Opinions about Gadda's sexuality seem to vary, but the motorbike passages at least have a very strong homoerotic flavour about them, with a lot of stuff about gleaming uniforms and throbbing machinery between the legs (think Tom of Finland...). And there's also a bit in the early part of the book where a bachelor civil servant gets very nervous when the police ask questions about the unusual number of delivery boys calling at his apartment ("Well, you can't expect someone in my position to walk through the streets carrying a ham and a bottle of olive oil...").

A very interesting book, but one it isn't easy to make sense of! ( )
1 vote thorold | May 6, 2020 |
Not a fan of overly florid writing styles. If you're into that kind of thing then it's probably a treat with all its dialect, rambling and flourishes. Me, I've got some Flannery O'Conner to read instead, so I only made it 14 of the way through this. ( )
  reg_lt | Feb 7, 2020 |
Romanzo decisamente difficile, da leggere ma soprattutto da giudicare. L'ambientazione, le descrizioni la resa dei personaggi e lo stile di scrittura sono indubbiamente di gran valore. Il finale lascia un po' dubbiosi sul fatto che potesse essere reso meglio. Analizzandolo invece con i canoni del romanzo giallo o poliziesco non lascia molto invece, la trama e' molto frammentata da descrizioni e divagazioni che, sebbene rappresentino il piatto forte del romanzo e lo avvicinino ad essere un capolavoro dell'ultima letteratura italiana, ne rendono la lettura estremamente faticosa: si arriva infatti prima della meta' del romanzo a dimenticarci del delitto e a mandare avanti poco agevolmente la lettura solo gustando le ambientazioni e i linguaggi usati. La critica letteraria probabilmente non sbaglia ad avvicinarlo al capolavoro, ma per i canoni del giallo e' quasi totalmente fuori genere, ed e' sicuramente inadatto per una lettura poco impegnata. ( )
1 vote Mlvtrglvn | Jan 5, 2018 |
Halfway through:

Made a foray into one of the more difficult books I’ve ever read—and that’s saying something since I never shrink from a challenging read. But this thing . . . hooboy. Its language is evocative, invented, infinitely referential and most probably lost in translation. But it still has a power and rhythm that is undeniable under all that varicolored wrapping. The fact that someone has written a murder mystery and I care less about the identity of the killer halfway through the novel and more about the world engulfing that bloody act is an accomplishment alone. That it is also gorgeously confusing and makes the brain itch with urushiol-soaked taffeta is worth every damn paragraph. I can’t wait to get to Italo Calvino’s introduction when I’m done.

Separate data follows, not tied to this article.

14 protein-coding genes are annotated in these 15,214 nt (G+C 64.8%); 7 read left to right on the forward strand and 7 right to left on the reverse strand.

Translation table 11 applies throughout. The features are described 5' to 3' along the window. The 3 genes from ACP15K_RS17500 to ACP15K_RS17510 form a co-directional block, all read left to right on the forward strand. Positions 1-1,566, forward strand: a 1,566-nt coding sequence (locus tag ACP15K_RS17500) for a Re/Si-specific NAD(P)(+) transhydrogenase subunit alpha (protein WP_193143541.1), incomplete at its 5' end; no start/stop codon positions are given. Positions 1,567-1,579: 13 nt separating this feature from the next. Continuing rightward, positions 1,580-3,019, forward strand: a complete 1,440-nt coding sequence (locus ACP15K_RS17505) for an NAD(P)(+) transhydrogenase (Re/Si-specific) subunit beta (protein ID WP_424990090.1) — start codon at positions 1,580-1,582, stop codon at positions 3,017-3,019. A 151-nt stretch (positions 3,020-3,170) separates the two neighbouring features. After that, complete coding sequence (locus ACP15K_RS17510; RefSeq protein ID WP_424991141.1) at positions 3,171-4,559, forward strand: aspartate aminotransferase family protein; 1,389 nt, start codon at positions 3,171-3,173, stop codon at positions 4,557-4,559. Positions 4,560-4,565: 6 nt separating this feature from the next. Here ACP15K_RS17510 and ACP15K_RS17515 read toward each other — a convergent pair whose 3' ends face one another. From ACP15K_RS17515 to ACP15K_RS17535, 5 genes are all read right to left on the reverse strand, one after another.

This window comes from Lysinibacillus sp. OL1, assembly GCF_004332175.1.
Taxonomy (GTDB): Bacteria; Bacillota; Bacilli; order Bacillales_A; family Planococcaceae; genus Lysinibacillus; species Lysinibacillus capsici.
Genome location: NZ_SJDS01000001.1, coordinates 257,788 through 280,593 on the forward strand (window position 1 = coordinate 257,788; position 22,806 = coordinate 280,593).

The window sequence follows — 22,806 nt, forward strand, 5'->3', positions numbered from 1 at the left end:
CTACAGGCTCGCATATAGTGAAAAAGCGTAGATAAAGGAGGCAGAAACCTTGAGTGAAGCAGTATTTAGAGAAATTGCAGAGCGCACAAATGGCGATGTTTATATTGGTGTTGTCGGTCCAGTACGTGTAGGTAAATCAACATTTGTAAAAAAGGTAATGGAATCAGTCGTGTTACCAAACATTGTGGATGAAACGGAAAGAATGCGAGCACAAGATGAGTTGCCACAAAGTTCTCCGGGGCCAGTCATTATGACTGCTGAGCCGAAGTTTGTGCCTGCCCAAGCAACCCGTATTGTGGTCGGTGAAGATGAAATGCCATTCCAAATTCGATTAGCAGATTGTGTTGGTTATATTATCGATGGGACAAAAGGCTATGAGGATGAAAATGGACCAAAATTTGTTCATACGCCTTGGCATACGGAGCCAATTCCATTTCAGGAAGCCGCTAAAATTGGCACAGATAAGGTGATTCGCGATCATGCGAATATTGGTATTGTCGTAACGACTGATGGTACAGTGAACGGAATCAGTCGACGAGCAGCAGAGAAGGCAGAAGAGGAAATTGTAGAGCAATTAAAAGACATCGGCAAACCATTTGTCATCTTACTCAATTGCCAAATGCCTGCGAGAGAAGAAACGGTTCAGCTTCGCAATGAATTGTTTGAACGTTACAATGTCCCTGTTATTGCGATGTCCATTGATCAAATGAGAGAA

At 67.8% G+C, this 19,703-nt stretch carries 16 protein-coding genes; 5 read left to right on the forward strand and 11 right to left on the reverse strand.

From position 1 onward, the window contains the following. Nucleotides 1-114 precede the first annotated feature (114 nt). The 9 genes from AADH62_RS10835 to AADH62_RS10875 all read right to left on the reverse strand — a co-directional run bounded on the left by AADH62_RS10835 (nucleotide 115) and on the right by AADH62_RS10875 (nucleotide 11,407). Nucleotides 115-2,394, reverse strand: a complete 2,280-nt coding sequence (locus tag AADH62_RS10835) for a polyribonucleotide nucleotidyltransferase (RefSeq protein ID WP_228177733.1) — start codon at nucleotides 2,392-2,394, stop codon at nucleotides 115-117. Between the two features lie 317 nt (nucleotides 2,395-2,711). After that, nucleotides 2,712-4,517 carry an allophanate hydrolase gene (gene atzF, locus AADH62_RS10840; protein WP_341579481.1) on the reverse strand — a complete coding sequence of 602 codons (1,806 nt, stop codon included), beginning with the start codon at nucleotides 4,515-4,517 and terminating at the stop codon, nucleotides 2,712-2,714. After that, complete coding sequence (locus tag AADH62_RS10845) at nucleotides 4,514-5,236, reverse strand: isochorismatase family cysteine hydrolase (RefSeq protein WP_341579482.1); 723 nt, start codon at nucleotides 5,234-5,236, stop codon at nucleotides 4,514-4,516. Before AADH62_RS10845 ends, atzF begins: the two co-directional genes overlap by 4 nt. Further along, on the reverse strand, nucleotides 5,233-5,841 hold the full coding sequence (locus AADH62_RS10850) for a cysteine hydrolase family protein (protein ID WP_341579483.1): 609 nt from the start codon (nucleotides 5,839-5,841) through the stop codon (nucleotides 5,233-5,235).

“The glinting eyes of the hereditary syphilitic (also syphilitic in his own right), the illiterate day-laborer’s jaws, the rachitic acromegalic face already filled the pages of Italia Illustrata: already, once they were confirmed, all the Maria Barbisas of Italy were beginning to fall in love with him, already they began to invulvulate him, Italy’s Magdas, Milenas, Filomenas, as soon as they stepped down from the altar: in white veils, crowned with orange blossoms, photographed coming out of the narthex, dreaming of orgies and the educatory exploits of the swinging cudgel.”

—That Awful Mess on the Via Merulana by Carlo Emilio Gadda

Upon completion:

Never will I come across a book quite like this again. Some honeybees that bumped against sepals on their way to the heart of the flower:

“A widespread and delicate ovaricity, that’s the word, permeated the whole stalk of their soul: like ancient essences, in the ground and the meadows of the Marsica, in the stalk of a flower: pressed at length until they explode in the sweet perfume of the corolla: but their corolla, these women’s, was the nose, which they could blow as much as they pleased.”